## Polite Numbers

### December 17, 2010

A number is *polite* if it can be written as the sum of two or more consecutive numbers; for instance, 7 is polite because it can be written at 3 + 4. Some numbers can be written as the sum of two or more consecutive numbers in more than one way; for instance, 15 = 1 + 2 + 3 + 4 + 5 = 4 + 5 + 6 = 7 + 8. The number of ways that a number can be written as the sum of two or more consecutive numbers is its *politeness*. Any number that is a power of 2 cannot be written as the sum of two or more consecutive numbers; such a number has a politeness of 0, and is thus *impolite*.

There is a set of consecutive integers that sum to a given number for each odd divisor of the number greater than 1. For instance, the divisors of 28 are 1, 2, 4, 7, 14, 28. The only odd divisor of 28 greater than 1 is 7, so 28 has a politeness of 1. The set of consecutive integers has length 7 (the divisor) and is centered at 4 = 28 ÷ 7: 1 + 2 + 3 + 4 + 5 + 6 + 7; that works because there are 7 numbers with an average of 4 (since they are centered on 4). In some cases, such as the divisor 11 of the number 33, the set of numbers includes negative integers: -2 + -1 + 0 + 1 + 2 + 3 + 4 + 5 + 6 + 7 + 8; in that case, the negative integers cancel out the corresponding positive integers, so the remaining set is 3 + 4 + 5 + 6 + 7 + 8 = 33.

Your task is to write a program that calculates all the ways that a number can be written as the sum of two or more consecutive numbers. When you are finished, you are welcome to read or run a suggested solution, or to post your own solution or discuss the exercise in the comments below.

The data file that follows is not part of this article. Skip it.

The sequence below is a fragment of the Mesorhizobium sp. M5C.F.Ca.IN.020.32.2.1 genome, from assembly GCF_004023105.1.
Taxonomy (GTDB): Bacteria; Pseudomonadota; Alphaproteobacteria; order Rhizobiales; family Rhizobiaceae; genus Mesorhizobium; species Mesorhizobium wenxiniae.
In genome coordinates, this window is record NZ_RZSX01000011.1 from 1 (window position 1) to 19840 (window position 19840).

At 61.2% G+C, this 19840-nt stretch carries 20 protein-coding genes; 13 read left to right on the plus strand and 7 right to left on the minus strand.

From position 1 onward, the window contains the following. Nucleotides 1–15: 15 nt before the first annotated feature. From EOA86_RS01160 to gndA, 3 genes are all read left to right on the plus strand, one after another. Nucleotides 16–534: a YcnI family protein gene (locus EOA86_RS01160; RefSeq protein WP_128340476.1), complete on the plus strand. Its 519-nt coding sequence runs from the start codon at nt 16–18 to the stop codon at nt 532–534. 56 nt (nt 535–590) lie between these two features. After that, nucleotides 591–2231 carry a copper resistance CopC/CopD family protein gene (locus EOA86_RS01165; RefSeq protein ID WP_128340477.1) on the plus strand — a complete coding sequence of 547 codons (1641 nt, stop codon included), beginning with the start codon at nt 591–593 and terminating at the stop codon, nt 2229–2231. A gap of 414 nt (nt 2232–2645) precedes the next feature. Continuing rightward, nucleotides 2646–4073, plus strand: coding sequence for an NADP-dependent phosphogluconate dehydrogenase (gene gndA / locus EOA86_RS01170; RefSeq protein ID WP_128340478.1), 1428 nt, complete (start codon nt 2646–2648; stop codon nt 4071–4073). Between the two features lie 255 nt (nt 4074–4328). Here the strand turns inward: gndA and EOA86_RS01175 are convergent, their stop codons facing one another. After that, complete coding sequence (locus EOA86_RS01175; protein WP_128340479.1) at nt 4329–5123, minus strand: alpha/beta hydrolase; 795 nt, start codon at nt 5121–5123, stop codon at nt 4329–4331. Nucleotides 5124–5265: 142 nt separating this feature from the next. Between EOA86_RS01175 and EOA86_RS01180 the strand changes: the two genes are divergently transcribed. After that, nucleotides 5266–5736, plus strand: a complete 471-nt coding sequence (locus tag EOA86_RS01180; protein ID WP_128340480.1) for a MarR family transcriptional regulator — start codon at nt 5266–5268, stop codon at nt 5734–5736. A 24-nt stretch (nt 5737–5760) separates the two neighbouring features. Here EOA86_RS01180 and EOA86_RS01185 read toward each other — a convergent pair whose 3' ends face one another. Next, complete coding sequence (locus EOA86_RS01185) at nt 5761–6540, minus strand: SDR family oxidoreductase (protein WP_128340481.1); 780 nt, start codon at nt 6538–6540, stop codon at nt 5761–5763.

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[...] Praxis – Polite Numbers By Remco Niemeijer In today’s Programming Praxis exercise, our task is to list all the ways that a number can be written as the [...]

My Haskell solution (see http://bonsaicode.wordpress.com/2010/12/17/programming-praxis-polite-numbers/ for a version with comments):

here my commented solution: http://www.gleocadie.net/?p=519&lang=en

Hi,

Here’s my solution in Scala. I’m sure there’s a better way to calculate divisors and also a better way to expand the length of array rather than just incrementing it.

import scala.collection.mutable._

object Divisors

{

def generate(n:Int) =

{

var divisors = ListBuffer[Int]()

for(i <- 1 to n)

{

if(n % i == 0)

divisors += i

}

divisors.toList

}

}

object PoliteNumbers

{

def calculate(number:Int) =

{

var politeness = 0

for(divisor 1 && divisor < number && divisor % 2 == 1)

{

politeness += 1

var start = divisor

var end = divisor

var sum = 0

while(sum < number)

{

start -= 1

end += 1

sum = (start to end).sum

}

println(start+" to "+end+" : "+(start to end).sum)

}

}

println("Politeness is "+politeness)

}

`}`

val number = Integer.parseInt(args(0))

PoliteNumbers.calculate(number)

Brain’s a little worn out from moving/end of semester, so I Pythoned the Scheme procedures.

I don’t think that we need to check whether n is a power of 2, because it will have no odd

divisors if it is.

Here is a Perl solution. I hope I uploaded the code correctly

#!/usr/bin/perl

print "Enter an integer: ";

$number = ;

chomp($number);

$politeness = 0;

for($div = 3; $div <= $number; $div += 2) { #iterate through odd potential divisors

if($number % $div == 0) { #found an odd divisor